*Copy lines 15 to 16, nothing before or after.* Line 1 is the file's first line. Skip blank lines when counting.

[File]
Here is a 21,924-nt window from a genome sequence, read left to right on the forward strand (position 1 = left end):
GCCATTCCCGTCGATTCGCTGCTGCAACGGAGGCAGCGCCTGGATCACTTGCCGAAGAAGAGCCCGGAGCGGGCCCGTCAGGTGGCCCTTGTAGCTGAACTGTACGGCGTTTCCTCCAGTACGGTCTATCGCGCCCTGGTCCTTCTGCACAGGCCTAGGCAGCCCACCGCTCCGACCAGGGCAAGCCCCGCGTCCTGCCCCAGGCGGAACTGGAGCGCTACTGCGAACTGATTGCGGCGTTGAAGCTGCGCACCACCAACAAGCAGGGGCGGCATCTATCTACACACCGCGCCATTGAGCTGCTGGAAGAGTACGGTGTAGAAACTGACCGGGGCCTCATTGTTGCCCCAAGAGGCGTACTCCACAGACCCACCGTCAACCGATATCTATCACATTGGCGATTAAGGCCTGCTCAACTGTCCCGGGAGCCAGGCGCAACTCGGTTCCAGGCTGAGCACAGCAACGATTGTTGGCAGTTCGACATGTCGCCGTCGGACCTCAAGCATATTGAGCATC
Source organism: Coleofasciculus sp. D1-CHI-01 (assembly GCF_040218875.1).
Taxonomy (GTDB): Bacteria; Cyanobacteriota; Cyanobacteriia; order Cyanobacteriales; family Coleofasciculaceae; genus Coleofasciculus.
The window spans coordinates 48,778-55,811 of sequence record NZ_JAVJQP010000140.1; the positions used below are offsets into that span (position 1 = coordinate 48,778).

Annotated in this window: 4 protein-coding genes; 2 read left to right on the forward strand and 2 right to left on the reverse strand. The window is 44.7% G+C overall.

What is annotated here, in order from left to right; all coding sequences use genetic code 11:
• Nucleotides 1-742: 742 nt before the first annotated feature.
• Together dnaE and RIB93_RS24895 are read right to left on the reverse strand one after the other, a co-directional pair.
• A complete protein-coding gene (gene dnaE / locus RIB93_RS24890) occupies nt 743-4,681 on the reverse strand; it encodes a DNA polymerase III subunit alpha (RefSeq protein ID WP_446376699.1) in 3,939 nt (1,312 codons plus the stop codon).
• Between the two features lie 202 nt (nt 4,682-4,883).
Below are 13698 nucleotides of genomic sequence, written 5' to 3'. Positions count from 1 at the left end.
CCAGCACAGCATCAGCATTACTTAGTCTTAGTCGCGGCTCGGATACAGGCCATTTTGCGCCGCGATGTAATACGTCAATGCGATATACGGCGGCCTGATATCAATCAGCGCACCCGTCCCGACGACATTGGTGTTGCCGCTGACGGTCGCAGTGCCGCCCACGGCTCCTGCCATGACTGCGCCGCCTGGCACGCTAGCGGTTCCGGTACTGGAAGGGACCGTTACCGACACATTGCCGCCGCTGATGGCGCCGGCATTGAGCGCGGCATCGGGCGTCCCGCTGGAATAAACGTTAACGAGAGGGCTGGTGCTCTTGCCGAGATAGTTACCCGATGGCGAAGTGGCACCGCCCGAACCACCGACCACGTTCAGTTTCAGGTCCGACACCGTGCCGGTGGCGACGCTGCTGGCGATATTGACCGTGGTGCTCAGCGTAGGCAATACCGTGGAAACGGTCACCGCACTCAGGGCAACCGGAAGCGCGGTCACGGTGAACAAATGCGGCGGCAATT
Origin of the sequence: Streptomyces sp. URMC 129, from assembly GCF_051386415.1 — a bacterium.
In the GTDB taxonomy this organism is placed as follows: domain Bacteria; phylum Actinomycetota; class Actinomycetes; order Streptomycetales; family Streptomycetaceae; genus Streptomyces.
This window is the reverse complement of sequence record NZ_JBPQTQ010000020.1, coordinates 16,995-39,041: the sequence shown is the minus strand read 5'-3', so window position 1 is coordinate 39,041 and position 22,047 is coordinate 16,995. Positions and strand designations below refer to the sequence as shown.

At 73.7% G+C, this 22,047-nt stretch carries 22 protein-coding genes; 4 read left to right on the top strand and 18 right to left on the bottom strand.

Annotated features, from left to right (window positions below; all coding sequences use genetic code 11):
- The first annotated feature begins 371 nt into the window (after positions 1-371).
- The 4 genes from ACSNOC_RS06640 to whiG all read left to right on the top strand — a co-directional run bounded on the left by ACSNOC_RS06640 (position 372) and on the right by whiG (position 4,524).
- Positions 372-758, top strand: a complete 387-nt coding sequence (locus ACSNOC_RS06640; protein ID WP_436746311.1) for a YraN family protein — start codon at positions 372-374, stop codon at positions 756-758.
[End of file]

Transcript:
In the GTDB taxonomy this organism is placed as follows: domain Bacteria; phylum Actinomycetota; class Actinomycetes; order Streptomycetales; family Streptomycetaceae; genus Streptomyces.
This window is the reverse complement of sequence record NZ_JBPQTQ010000020.1, coordinates 16,995-39,041: the sequence shown is the minus strand read 5'-3', so window position 1 is coordinate 39,041 and position 22,047 is coordinate 16,995. Positions and strand designations below refer to the sequence as shown.